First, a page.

The news is mostly doom and gloom. Many seem to think that America is falling apart. However, I am quite bullish on the future of the United States. We have great working-age demographics since the baby boomers had kids (unlike Europe, China, and almost all the rest of the developed world). We have all the oil and gas energy we need to be energy independent and the option of being a massive energy exporter. We have reliably sunny and windy regions that make renewable energy function well. We have the technical capability and the political stability to build nuclear power plants if we ever decide to. In short, we have all the energy we need and can even make money supplying other nations with that energy and related energy technology. No matter the politics, the economic advantages are too strong for the United States to struggle with energy. I look for it to be our greatest strength as a nation going forward.

The United States is also in control of global supply chains since we are the only country with a navy capable of securing global supply chains. You may have noticed shifting and breaking supply chains over the last few years from COVID-19 and the Ukraine war. This is likely to continue as the United States no longer needs to import energy from other countries and, therefore no longer needs to secure that supply. The long-term result is a gradual pullback from global conflicts that may break out.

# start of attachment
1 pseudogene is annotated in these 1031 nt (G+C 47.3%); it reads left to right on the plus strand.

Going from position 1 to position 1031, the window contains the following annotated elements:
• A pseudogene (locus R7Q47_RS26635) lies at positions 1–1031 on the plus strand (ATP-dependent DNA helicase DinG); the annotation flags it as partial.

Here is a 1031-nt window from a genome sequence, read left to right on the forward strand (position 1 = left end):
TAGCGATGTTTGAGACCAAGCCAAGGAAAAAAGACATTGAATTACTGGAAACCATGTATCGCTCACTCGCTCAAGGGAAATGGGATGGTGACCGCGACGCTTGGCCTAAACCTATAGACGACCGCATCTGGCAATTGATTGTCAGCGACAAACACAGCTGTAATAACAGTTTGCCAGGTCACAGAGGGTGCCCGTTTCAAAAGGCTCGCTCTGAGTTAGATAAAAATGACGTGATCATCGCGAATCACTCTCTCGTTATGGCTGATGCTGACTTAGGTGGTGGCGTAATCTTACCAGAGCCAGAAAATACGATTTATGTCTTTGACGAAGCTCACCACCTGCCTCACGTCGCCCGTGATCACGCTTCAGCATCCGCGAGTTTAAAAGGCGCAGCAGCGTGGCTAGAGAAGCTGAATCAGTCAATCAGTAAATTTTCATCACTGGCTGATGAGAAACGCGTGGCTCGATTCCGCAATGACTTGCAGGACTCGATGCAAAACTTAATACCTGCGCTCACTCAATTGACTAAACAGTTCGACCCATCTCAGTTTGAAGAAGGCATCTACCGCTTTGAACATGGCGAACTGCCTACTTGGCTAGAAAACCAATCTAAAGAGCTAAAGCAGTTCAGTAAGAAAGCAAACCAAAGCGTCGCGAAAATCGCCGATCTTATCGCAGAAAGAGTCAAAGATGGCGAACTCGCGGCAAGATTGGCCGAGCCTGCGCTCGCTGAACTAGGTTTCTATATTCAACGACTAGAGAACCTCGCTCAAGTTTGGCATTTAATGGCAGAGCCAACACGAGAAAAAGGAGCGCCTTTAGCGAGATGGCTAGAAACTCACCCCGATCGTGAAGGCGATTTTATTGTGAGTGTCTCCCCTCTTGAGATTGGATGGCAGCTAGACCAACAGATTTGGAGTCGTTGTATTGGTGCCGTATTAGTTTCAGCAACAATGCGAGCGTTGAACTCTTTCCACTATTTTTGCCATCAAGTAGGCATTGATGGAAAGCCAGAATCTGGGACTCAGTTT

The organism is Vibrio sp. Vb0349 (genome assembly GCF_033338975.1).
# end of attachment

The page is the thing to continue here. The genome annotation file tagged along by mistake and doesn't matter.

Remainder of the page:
While the United States secures its supply chains and re-shores production, other globalization-dependent countries will struggle. You may have read that China’s navy has more boats than the United States navy. This is just more media fear-mongering. China’s navy can’t compete with the United States navy and isn’t even close.

If you’re worried about Chinese technological supremacy, I’ll direct your attention to their inability to make a functional COVID-19 vaccine despite their obviously urgent need for it. The west’s vaccines are far from perfect, but they significantly reduce the mortality rate of COVID-19. China’s vaccine is entirely ineffective.

Finally, we get to innovation. If you’re worried about Chinese innovation outpacing American innovation, I think you misunderstand how innovation fundamentally occurs.

Why Invest in Startups

Individual entrepreneurs are the innovators that move society forward. The ones who succeed are the backbone of the economy despite being a small part of the population. Entrepreneurs make something people want, engage in a series of willing transactions with their customers, and make a profit doing it. They raise our standard of living, create jobs, and change the world.

The next big technological breakthrough cannot be predetermined. It cannot be centrally planned. It is the random chaos of competition from new individuals and their companies which determines the next big innovation. And while nobody knows where the next big breakthrough will come from, we do know that it will come and will probably seem obvious in hindsight. Funny how that works.

Go back and look at the power law charts. The next amazing idea can’t be decided by congress or a government panel. Effective innovation is never done by a committee. It is a bumpy ride where success will go to a small group of winners. That is how actual progress happens. That’s what makes everyone wealthier.

The United States is fundamentally constructed to unleash the power of the entrepreneur. It is time we celebrated that a bit more. The innovators are why we will continue to succeed. As a startup investor, you have the chance to support entrepreneurs in the earliest stages of their journey. Don’t miss the next great cycle of innovation, wherever it may come from because those who succeed will succeed spectacularly.